Another lucky stab into our text, by Sarah this time—that exchange between Antony and Cleopatra in Act III,
ANTONY. I will be treble-sinew’d, hearted, breath’d,
And fight maliciously. For when mine hours
Were nice and lucky, men did ransom lives
Of me for jests; but now I’ll set my teeth,
And send to darkness all that stop me. Come,
Let’s have one other gaudy night. Call to me
All my sad captains; fill our bowls once more;
Let’s mock the midnight bell.
CLEOPATRA. It is my birthday.
I had thought t’have held it poor; but since my lord
Is Antony again, I will be Cleopatra.
So many things interesting things said. It seemed typical of the shorter sentences throughout, the unpredictable caesurae, the sharp enjambments. (Is this a breathless play?) We lingered over the rhythms of “Call to me / All my sad captains.” How to scan the four words after the line break: two iambs? Trochee and iambs? A slow double spondee—as though to linger out this heroic fatalism; or to slow down, to compensate for—formally, affectively?—the hurry of an anapest in “Call to me”? And Majel wondered if the solution wasn’t simply dramatic, or dare we say, musical, to read it with feeling for its immanent rhythms, without getting hung up on the metrical contract. When is it, or is it ever, licit to do so reading Shakespeare? Questions to carry into the next week, when the pentameter will be under still greater stress, and we’ll have some additional resources for thinking about it.
Let’s see: also some interesting discussion about disappointment, Jeewon’s term; a very very interesting attitude, affect, whatever it is, to consider in relation to a play that keeps trying again and keeps failing, that gives us so many characters so variously engaged in propping each other up for their own purposes. (Does music, because of its strong and visceral expectation for certain cadences or rhythms, do a particularly good job of generated and perhaps of imitating disappointment?) Whitney I think observed that there was a subject-verb-object drumbeat (“set my teeth” etc.) that felt like it became a parody of the grammar of action. We talked some about the play’s interest in threeness vis a vis the treble-triplet at the beginning. (In re the triumvirate, the doubleness of A&C and the play’s political momentum toward a single emperor.) Then there was Maddy’s observation about “stop me”: is that a subjunctive (“would stop me”) or an indicative? A beautiful moment, in which Antony’s strength and weakness, his bravery and his fatalism, flicker in the grammar.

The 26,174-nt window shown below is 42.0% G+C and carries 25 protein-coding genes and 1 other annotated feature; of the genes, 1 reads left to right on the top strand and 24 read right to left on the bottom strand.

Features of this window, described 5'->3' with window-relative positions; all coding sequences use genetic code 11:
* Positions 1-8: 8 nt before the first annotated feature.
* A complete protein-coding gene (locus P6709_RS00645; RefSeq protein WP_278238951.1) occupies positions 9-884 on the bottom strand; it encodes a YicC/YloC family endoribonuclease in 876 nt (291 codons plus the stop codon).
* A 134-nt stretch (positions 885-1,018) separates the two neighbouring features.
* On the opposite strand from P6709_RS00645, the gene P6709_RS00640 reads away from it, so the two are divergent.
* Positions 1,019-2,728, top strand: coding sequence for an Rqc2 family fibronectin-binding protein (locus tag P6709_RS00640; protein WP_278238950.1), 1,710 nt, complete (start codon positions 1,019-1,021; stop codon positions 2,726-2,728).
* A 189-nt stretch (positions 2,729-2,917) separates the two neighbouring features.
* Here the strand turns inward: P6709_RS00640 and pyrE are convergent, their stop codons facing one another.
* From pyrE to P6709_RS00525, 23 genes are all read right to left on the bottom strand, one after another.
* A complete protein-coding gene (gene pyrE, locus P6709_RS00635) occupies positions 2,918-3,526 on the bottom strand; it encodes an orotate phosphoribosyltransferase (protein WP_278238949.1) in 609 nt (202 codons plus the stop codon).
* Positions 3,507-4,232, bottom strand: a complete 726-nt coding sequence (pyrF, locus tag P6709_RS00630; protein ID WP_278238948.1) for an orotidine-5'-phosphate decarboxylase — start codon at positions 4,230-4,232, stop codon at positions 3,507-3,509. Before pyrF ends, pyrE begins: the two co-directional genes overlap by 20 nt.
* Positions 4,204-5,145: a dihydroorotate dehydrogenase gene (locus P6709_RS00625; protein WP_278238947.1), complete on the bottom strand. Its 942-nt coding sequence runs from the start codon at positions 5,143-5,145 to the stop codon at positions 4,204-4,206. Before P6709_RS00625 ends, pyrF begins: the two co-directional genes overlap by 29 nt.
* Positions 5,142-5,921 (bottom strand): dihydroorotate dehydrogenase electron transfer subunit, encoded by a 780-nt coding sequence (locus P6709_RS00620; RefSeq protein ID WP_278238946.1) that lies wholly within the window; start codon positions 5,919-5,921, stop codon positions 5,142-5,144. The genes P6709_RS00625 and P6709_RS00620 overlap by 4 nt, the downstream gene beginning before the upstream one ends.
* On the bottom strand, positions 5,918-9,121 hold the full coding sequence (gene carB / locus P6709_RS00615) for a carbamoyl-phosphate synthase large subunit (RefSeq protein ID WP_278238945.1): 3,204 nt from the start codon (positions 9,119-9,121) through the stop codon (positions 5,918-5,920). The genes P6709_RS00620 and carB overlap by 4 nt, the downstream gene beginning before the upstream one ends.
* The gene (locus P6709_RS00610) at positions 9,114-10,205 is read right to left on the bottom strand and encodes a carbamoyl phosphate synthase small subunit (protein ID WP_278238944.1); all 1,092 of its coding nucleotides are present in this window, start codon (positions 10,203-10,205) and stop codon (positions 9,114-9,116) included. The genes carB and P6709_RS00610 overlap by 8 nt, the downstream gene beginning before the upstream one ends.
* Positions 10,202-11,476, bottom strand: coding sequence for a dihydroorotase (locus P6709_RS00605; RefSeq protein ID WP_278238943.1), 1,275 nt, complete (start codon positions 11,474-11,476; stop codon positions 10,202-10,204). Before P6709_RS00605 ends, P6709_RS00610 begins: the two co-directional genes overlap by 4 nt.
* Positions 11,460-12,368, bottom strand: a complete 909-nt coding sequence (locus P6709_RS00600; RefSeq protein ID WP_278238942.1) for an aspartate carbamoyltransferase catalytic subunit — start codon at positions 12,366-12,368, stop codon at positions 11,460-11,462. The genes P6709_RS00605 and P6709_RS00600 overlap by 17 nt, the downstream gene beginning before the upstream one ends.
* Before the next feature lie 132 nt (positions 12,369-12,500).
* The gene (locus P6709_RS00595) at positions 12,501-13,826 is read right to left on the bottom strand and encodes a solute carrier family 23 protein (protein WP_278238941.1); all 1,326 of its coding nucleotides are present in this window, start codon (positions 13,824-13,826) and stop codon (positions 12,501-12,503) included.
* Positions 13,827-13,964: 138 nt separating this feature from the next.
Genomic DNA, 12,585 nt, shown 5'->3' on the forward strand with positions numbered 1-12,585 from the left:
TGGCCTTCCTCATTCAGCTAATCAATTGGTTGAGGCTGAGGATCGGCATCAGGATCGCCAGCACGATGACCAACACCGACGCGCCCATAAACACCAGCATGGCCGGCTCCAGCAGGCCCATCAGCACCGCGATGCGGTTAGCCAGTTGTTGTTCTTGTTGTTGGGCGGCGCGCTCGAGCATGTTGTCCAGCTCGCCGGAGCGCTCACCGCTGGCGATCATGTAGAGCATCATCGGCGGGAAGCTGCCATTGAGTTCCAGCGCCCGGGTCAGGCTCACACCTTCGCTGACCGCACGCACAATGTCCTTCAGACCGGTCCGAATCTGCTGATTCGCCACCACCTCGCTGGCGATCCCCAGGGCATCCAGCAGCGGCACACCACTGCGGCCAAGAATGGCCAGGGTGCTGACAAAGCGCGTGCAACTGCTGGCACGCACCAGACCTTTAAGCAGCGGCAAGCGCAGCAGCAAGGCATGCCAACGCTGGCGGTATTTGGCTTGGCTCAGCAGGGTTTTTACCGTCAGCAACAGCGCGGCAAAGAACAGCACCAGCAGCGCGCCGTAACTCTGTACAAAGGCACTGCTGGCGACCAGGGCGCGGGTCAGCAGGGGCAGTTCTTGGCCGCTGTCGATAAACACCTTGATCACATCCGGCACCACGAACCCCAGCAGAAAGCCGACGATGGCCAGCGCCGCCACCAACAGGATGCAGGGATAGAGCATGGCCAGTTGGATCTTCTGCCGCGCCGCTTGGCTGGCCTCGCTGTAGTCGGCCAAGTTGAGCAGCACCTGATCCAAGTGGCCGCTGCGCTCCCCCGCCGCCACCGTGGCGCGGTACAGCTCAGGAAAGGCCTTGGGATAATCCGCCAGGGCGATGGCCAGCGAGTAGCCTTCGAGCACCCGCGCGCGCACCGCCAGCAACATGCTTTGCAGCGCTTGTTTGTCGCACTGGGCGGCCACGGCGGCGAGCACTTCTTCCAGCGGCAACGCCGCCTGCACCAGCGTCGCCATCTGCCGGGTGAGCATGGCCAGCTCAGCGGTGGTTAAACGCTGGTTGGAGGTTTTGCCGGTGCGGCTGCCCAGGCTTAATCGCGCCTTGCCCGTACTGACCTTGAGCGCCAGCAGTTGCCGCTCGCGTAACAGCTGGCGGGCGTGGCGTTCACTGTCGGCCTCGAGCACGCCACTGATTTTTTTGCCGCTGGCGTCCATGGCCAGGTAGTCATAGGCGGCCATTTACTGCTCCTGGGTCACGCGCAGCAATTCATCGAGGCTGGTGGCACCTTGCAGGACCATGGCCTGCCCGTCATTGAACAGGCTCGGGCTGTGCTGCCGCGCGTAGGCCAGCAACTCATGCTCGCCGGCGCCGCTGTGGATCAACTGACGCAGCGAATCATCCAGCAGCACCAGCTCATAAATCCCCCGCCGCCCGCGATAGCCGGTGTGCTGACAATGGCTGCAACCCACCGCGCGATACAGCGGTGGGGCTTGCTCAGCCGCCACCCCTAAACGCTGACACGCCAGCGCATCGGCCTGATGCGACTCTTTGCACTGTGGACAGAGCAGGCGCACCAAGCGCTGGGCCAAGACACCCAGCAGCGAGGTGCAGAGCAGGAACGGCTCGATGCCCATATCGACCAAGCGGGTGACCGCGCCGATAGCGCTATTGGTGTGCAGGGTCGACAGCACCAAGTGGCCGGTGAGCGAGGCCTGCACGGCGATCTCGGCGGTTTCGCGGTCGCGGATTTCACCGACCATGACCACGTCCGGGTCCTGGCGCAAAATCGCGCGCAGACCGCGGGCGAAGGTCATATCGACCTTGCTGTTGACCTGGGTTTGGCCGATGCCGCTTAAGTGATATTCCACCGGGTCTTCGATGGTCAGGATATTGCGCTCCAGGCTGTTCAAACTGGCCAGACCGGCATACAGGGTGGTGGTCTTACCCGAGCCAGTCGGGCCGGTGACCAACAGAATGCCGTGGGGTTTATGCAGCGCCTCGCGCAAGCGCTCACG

So let’s see: Sarah took us to another exchange between the principals, and suggested that, as a rule, the rhetorical power of each came at the expense of the other (with a couple of interesting exceptions, as Mary P pointed out). That struck me as an interesting parallel with the soothsayer’s sense that Caesar will always cast Antony in shadow. (Interesting to think of scenes in Shakespeare where two speakers are well matched, adequate to one another; when a high style, that is, does not gain its elevation at the expense of someone else. The paired speeches of Hal and Henry IV, after their reconciliation, would be an interesting example. Isabella and Angelo in the heat of their debate? Others? Very often a commanding high style is interrupted by an insurgent speaker in a very different idiom: see Hamlet.) We noted again in the passage the strong enjambment, good pentameter lines willfully interrupted across the breaks. Eli then took us in a hurry to Cleopatra and the Messenger, as she tries to force her desires back through the news channel. We didn’t have much time with this one but the play’s problems with communication (does Antony listen to anyone?) seemed to come to a head, and we also saw, again, how many short lines, simple strong sentences there are—as jagged syntactically as the short scenes are narratively.